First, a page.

Initial flights for the eDA40 are currently scheduled for the second quarter of this year.

FRXCWFcWYAIZsJo.jpg
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Lien iinternet: https://www.flyingmag.com/diamond-and-s ... -aircraft/
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Re: L' Avenir des Avions à propulsion Électrique?

Messagepar Mach Diamond » Sam 30 Avr, 2022 09:04

Pour le eDA40 il faut noter qu'il n'y a plus de sièges passagers en arrière. Le payload est limité à deux personnes donc ça vise le marché de formation de pilotes et ce n'est plus un avion de voyage.

Aussi ne vous attendez pas à voir des retrofits électriques sur vos avions, ça prend un nouveau programme de certification de l'avion donc extrêmement cher. Les batteries coûtent aussi une beurrée (environ 10 fois le prix des batteries des voitures électriques) et ne se rentabilisent que si on vole beaucoup, comme une école de pilotage.

Dans les années à venir les temps de recharge vont se réduire à quelques minutes, la durée de vie des batteries va augmenter (présentement autour de 1500 cycles et probablement 5000 cycles quelques années), mais la densité énergétique des batteries futures, et donc l'autonomie de l'avion, ne va augmenter que peu à peu - genre 5% par an.

Donc à part les avions de formation ou les avions de loisir pour faire le tour de l'église du village, on va rester avec du carburant pour l'aviation générale de voyage (plus de 200 nm d'autonomie) encore de très nombreuses années.

Le carburant qu'on va voir arriver en aviation se sont les SAF (Sustainable Aviation Fuel). Ils vont coûter beaucoup plus cher. Les avions hybrides rechargeables permettront de faire baisser la facture, sauf sur des longues distances (600 nm ou plus ) à cause de leur poids plus élevé.

--Luc
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Re: Avenir des Avions à propulsion Électrique?

Messagepar Alain T » Lun 02 Mai, 2022 07:22

VMF-214 a écrit:Selon une publicité de Pipistrel, le Velis avec un moteur électrique de 60 kV (81 BHP) et des batteries de 20 kV, peut voler pendant 90 minutes et a encore 30 minutes de réserve. Avec leur système de recharge, il mentionne 90 minutes pour une recharge.

Donc, l'équivalent pour 90 minutes de vol, seraient:

Moteur et Batterie:
- 80 kV (107 BHP) et 30 kV,
- 120 kV (162 BHP) et 40 kV ou un peut moin,
- 160 kV (215 BHP) et 60 kV ou un peut moins,
- Etc.

Mes deux cents,

Jacques



Quelle est la durée moyenne d'un vol pour un pilote privé? Je pose la question puisque je suis en train de faire mon cours et donc mes vols sont normalement de 60 à 90 minutes, mais une fois ma licence en main, la plupart des destination que j'aimerais faire sont à 3 de vol au moins. L'autonomie me semble être un critère important, mais peut-être que je n'ai pas encore compris la réalité d'être pilote privé.

Pour un avion d'entrainement ça me semble pas mal intéressant par contre si le prix d'achat est abordable.
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Re: L' Avenir des Avions à propulsion Électrique?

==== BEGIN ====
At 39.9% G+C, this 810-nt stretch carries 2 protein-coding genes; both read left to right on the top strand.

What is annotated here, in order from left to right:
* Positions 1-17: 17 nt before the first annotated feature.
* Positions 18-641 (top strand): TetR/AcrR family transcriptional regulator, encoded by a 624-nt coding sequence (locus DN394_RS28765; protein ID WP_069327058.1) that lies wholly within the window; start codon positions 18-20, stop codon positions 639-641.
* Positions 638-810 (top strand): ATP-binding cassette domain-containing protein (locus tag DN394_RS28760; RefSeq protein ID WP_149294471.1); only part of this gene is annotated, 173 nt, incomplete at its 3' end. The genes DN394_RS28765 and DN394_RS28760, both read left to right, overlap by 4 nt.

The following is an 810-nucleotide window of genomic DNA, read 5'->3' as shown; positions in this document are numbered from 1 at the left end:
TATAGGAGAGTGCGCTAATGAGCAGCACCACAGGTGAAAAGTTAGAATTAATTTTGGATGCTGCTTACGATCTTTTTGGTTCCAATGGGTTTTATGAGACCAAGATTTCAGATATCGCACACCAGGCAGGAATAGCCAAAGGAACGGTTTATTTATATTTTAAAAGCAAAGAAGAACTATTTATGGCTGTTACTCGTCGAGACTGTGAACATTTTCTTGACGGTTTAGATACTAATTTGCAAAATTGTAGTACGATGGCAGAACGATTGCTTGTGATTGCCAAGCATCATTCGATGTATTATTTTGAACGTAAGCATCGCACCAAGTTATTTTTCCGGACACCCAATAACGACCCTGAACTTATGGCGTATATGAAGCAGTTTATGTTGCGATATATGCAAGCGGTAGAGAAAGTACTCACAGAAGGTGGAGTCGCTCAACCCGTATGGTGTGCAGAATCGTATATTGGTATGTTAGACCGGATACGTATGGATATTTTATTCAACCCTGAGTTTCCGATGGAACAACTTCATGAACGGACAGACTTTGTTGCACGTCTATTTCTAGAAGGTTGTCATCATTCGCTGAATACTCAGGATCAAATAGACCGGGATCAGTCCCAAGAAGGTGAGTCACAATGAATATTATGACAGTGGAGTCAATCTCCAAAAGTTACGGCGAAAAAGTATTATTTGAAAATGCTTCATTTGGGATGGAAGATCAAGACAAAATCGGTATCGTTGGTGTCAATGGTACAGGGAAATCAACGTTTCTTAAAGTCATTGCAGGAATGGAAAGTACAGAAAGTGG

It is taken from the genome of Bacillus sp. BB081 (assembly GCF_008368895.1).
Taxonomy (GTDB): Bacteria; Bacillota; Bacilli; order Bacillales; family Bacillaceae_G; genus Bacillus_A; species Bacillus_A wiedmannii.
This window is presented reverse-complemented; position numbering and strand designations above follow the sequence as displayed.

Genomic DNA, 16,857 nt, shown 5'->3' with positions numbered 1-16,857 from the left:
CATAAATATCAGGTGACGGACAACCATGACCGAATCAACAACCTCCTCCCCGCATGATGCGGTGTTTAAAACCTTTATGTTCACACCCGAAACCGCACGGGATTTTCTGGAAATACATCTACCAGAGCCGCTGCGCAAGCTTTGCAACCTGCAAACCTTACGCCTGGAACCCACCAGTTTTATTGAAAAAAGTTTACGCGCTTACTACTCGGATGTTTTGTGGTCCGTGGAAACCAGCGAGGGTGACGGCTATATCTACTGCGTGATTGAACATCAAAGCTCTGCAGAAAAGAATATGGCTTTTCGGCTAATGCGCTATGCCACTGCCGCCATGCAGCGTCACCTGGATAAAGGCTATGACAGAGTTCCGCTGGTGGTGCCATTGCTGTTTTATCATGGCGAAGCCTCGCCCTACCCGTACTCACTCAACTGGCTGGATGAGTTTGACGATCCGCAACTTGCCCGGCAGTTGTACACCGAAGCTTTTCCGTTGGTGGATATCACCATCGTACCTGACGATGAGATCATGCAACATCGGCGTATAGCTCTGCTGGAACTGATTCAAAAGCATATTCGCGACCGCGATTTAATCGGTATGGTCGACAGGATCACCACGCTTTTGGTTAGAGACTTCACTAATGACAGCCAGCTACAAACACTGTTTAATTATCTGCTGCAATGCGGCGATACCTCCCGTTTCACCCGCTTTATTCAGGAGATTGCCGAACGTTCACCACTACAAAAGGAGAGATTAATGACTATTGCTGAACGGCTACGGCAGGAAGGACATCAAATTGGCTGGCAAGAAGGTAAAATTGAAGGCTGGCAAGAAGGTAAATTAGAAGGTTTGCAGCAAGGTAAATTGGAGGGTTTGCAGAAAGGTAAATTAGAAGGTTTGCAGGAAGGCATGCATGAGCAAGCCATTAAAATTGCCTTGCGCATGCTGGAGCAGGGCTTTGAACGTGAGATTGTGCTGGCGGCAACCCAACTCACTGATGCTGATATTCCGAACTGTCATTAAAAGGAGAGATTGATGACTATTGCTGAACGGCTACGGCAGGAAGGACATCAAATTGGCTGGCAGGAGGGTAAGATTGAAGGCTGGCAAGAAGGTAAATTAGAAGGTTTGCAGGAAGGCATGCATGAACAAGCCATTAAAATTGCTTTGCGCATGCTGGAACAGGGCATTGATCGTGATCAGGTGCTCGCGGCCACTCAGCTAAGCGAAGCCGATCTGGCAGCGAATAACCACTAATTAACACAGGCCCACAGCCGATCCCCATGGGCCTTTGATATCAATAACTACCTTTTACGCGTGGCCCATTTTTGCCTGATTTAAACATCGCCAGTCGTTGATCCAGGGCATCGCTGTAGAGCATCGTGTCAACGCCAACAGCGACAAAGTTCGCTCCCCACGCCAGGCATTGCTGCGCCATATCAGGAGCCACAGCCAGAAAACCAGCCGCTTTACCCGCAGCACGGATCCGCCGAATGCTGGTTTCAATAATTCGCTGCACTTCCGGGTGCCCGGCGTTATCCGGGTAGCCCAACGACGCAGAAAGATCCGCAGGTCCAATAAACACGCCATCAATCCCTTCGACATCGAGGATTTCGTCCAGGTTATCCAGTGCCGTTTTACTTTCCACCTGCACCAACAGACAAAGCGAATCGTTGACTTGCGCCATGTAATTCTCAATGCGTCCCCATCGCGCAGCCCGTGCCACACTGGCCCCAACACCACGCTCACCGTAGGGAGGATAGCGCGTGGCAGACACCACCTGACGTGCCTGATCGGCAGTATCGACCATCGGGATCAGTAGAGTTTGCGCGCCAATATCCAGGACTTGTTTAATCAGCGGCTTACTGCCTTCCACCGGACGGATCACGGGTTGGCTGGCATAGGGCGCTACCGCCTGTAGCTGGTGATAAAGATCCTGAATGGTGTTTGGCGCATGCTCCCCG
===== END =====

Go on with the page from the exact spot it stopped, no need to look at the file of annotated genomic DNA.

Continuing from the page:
Messagepar VMF-214 » Mar 10 Mai, 2022 15:51

Un autre article (en Anglais) sur les avion électrique

U.S. Aviation First: Private Pilot Certificate Earned Using an Electric Airplane

Pipistrel-Velis-Electro3.jpg
Pipistrel’s Velis Electro is the world’s first type certified electric airplane.


Pilot Shane Fisher performed his check ride in Pipistrel’s battery-powered Velis Electro.

“This is a fantastic accomplishment for both Shane and the aviation industry as a whole, as this major milestone demonstrates the exciting possibilities and reality of electric aircraft in the training market here in the U.S.,” Right Rudder said in a statement released Friday.

He completed the cross-country requirements for his certificate in a Pipistrel Virus SW–with a similar airframe to the Velis, powered by a Rotax 912 engine. Fisher, of Ultimate Aviation, has since become a Pipistrel dealer, representing the brand in the Philadelphia area.

The achievement serves as a reminder of recent leaps forward in the development of battery-powered electric aircraft. Textron’s (NYSE: TXT) $235 million purchase of Pipistrel this year speaks volumes about Textron’s view on the future of electric flight.

About the Aircraft

The Velis Electro—a single-powerplant aircraft aimed at the pilot training market—has an empty weight (with batteries) of 941 pounds (428 kg) and an maximum takeoff weight (MTOW) of 1,320 pounds (600 kg). Payload: 378 pounds (172 kg). Its maximum speed is 98 kcas.

The airplane has a maximum endurance of 50 minutes, plus reserve, and a maximum recharging time of one to two hours.

Thom Patterson

Thom is a staff reporter for FLYING and Modern FLYING. Previously, his freelance reporting appeared in aviation industry magazines. Thom also spent three decades as a TV and digital journalist at CNN’s bureaus in Washington and Atlanta, eventually specializing in aviation. He has reported from air shows in Oshkosh, Farnborough and Paris. Follow Thom on Twitter @thompatterson.

My First Electric Flight

Does the Pipistrel Velis Electro have a place in flight training right now?

A Lot of Questions

The Velis Electro has been EASA-certified for more than a year, and it operates under LSA rules in the U.S. Can this fully electric airplane hold its own in flight training right now? Or does it need another evolution of battery technology to find a place in a school’s lineup?

With Textron Aviation’s recent purchase of Pipistrel, those questions take on more significance. What exactly did TextAv get? Is the Velis Electro a solution for economical, sustainable flight training as it stands, or has the company invested in a platform with limited applicability in pilot development programs, as the Cessna Skycatcher has been viewed?

Taking It to the Sky

The act of flying requires committing ourselves to the air and testing out the numbers derived on engineering plans. We can pencil it out, but until we put our soul in the seat, those figures remain abstract.